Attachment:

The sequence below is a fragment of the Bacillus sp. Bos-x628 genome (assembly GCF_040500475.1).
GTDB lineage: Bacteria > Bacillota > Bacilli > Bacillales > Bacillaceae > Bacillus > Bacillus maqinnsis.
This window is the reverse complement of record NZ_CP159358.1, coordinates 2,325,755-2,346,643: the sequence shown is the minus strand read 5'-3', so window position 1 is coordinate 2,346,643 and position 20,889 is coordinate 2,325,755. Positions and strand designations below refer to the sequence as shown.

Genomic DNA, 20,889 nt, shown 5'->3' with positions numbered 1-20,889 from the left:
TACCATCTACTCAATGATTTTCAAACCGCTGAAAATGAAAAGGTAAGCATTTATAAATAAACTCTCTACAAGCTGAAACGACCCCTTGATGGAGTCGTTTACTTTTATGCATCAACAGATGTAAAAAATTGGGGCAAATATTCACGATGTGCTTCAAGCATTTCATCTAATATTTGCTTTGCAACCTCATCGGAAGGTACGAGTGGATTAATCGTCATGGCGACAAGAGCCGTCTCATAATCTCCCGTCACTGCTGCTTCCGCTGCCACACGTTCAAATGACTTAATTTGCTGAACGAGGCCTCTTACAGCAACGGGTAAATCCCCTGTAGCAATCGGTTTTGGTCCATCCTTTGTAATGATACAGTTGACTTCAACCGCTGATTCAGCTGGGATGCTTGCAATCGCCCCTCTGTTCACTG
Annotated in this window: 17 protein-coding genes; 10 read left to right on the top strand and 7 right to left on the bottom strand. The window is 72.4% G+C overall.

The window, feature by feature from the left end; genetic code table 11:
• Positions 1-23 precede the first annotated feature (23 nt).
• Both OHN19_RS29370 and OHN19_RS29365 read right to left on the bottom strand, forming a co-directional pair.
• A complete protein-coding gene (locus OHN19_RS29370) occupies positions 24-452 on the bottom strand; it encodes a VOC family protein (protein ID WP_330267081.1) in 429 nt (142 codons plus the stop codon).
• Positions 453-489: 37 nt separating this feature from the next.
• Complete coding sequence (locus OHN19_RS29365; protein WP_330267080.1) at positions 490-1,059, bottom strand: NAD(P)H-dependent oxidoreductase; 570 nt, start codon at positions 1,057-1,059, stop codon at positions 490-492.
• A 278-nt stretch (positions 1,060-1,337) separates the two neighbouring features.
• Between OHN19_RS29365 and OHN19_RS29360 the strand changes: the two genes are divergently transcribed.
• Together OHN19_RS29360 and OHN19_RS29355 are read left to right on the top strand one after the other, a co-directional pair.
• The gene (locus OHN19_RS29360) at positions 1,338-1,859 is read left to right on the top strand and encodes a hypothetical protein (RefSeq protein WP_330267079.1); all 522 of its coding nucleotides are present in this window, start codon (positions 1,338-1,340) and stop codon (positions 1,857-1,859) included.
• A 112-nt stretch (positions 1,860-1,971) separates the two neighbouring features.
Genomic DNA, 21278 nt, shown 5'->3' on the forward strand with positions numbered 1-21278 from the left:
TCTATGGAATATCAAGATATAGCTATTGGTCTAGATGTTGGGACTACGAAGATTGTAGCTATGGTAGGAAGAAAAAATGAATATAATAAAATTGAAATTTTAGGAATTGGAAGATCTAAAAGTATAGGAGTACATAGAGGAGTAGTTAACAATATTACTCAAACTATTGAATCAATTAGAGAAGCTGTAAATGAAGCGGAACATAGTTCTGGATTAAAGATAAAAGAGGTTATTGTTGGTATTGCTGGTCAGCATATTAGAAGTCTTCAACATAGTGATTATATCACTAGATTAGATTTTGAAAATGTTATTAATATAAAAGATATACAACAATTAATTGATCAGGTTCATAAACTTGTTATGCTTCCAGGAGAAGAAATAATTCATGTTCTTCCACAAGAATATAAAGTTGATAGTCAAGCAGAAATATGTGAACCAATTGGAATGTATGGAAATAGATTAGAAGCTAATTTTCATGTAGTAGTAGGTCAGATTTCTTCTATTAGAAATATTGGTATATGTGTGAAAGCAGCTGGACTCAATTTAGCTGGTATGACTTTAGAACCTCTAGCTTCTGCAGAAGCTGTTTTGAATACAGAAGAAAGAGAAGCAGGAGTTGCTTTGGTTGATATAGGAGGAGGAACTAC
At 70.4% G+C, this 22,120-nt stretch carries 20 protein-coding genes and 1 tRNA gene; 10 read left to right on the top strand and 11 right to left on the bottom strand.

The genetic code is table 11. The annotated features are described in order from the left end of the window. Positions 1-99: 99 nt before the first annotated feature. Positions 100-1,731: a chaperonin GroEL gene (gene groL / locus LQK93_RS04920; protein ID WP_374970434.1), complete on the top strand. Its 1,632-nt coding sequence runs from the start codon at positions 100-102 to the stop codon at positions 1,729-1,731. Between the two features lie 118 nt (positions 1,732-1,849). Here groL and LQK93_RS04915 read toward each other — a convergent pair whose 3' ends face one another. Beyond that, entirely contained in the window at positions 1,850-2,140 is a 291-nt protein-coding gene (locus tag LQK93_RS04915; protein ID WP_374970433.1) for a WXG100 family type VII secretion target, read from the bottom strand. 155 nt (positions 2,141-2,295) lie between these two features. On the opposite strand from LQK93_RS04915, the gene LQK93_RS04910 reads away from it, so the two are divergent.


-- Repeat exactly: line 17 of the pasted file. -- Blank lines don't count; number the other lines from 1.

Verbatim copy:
• A 112-nt stretch (positions 1,860-1,971) separates the two neighbouring features.